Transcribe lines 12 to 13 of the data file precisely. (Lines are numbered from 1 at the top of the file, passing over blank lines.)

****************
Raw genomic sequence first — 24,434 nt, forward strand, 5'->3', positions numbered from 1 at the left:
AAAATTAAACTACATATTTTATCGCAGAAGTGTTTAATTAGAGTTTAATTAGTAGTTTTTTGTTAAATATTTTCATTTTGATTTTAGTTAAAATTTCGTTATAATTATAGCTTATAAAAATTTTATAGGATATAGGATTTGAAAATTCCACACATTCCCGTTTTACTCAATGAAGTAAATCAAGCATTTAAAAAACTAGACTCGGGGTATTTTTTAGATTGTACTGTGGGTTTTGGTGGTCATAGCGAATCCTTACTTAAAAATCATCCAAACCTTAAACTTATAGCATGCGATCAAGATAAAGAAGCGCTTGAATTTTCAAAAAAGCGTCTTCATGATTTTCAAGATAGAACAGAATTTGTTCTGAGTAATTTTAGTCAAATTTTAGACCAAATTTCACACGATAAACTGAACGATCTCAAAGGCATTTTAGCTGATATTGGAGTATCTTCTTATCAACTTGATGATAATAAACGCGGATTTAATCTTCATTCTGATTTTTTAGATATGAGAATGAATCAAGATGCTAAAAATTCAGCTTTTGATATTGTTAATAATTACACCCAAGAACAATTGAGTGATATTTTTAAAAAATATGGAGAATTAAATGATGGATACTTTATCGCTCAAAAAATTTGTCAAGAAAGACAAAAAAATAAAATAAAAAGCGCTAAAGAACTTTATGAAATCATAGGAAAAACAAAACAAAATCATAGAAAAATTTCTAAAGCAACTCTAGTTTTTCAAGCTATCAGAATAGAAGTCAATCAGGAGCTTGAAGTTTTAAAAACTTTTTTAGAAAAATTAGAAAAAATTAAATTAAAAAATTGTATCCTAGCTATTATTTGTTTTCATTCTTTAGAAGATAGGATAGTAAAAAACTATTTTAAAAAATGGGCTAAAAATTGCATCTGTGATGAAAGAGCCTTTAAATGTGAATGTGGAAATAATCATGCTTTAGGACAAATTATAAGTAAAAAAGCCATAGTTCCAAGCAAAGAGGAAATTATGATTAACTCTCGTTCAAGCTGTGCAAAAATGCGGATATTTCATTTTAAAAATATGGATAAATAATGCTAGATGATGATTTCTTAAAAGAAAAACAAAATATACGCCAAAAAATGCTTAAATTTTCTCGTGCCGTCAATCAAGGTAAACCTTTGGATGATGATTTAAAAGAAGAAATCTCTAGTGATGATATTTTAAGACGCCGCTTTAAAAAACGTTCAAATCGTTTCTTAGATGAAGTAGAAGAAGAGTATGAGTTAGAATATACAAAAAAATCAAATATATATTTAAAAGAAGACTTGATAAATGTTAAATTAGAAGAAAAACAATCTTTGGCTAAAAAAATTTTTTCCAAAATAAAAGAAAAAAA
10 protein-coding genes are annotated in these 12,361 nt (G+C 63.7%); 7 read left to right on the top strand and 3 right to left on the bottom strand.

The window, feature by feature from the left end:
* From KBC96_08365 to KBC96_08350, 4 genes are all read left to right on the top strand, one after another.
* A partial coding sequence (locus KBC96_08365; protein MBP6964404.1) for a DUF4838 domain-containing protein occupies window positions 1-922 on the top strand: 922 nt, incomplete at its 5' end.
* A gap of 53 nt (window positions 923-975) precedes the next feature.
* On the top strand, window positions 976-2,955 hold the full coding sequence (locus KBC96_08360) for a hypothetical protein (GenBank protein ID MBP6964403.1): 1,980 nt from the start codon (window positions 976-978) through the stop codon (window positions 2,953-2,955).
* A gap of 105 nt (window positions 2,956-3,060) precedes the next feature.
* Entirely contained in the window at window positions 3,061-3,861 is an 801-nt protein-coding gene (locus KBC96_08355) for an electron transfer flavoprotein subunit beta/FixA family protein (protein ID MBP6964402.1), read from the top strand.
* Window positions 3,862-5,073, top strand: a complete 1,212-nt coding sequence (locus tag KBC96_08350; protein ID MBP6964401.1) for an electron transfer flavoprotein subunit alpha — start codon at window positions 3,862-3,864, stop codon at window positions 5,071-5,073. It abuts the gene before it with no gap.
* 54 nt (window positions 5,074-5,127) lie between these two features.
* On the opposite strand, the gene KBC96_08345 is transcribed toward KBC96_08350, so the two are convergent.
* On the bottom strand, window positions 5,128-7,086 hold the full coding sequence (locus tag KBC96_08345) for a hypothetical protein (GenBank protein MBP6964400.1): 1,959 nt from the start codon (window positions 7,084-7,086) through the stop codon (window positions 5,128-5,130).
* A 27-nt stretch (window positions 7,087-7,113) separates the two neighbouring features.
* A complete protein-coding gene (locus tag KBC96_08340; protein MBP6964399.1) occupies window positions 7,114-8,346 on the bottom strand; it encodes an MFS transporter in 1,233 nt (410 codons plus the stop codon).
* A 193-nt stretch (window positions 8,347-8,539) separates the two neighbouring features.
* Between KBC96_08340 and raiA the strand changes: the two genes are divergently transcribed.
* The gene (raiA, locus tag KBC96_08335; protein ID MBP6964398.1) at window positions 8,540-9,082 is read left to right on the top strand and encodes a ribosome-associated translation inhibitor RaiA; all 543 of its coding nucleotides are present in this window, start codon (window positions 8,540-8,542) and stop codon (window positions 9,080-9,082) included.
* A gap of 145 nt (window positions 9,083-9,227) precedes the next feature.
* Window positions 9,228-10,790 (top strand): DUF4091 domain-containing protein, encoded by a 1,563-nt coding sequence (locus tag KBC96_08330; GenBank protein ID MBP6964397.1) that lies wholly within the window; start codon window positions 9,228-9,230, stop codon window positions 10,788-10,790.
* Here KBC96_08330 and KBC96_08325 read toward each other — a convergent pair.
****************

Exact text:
* 54 nt (window positions 5,074-5,127) lie between these two features.
* On the opposite strand, the gene KBC96_08345 is transcribed toward KBC96_08350, so the two are convergent.